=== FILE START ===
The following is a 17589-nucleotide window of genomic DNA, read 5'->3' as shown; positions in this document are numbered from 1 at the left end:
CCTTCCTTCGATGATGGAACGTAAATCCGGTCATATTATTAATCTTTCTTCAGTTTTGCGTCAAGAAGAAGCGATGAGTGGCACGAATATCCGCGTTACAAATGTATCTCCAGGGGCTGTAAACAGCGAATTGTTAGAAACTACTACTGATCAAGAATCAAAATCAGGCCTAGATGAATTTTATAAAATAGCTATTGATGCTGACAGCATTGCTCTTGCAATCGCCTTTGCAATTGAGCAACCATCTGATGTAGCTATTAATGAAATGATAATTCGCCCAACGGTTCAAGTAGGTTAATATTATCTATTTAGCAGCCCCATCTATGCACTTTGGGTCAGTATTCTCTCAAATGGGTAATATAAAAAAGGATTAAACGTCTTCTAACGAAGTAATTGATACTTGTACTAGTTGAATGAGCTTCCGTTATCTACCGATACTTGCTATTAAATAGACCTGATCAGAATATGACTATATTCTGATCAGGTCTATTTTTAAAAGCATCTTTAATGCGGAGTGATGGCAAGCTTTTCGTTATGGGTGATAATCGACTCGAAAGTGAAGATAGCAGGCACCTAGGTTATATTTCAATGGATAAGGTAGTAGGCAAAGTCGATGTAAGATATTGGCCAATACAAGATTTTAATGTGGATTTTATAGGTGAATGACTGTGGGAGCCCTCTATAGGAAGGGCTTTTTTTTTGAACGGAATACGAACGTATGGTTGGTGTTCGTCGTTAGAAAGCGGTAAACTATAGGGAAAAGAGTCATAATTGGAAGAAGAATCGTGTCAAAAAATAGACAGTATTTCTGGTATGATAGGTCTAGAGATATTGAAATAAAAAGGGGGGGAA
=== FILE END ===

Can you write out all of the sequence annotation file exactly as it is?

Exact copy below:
The following is a 17589-nucleotide window of genomic DNA, read 5'->3' as shown; positions in this document are numbered from 1 at the left end:
CCTTCCTTCGATGATGGAACGTAAATCCGGTCATATTATTAATCTTTCTTCAGTTTTGCGTCAAGAAGAAGCGATGAGTGGCACGAATATCCGCGTTACAAATGTATCTCCAGGGGCTGTAAACAGCGAATTGTTAGAAACTACTACTGATCAAGAATCAAAATCAGGCCTAGATGAATTTTATAAAATAGCTATTGATGCTGACAGCATTGCTCTTGCAATCGCCTTTGCAATTGAGCAACCATCTGATGTAGCTATTAATGAAATGATAATTCGCCCAACGGTTCAAGTAGGTTAATATTATCTATTTAGCAGCCCCATCTATGCACTTTGGGTCAGTATTCTCTCAAATGGGTAATATAAAAAAGGATTAAACGTCTTCTAACGAAGTAATTGATACTTGTACTAGTTGAATGAGCTTCCGTTATCTACCGATACTTGCTATTAAATAGACCTGATCAGAATATGACTATATTCTGATCAGGTCTATTTTTAAAAGCATCTTTAATGCGGAGTGATGGCAAGCTTTTCGTTATGGGTGATAATCGACTCGAAAGTGAAGATAGCAGGCACCTAGGTTATATTTCAATGGATAAGGTAGTAGGCAAAGTCGATGTAAGATATTGGCCAATACAAGATTTTAATGTGGATTTTATAGGTGAATGACTGTGGGAGCCCTCTATAGGAAGGGCTTTTTTTTTGAACGGAATACGAACGTATGGTTGGTGTTCGTCGTTAGAAAGCGGTAAACTATAGGGAAAAGAGTCATAATTGGAAGAAGAATCGTGTCAAAAAATAGACAGTATTTCTGGTATGATAGGTCTAGAGATATTGAAATAAAAAGGGGGGGAA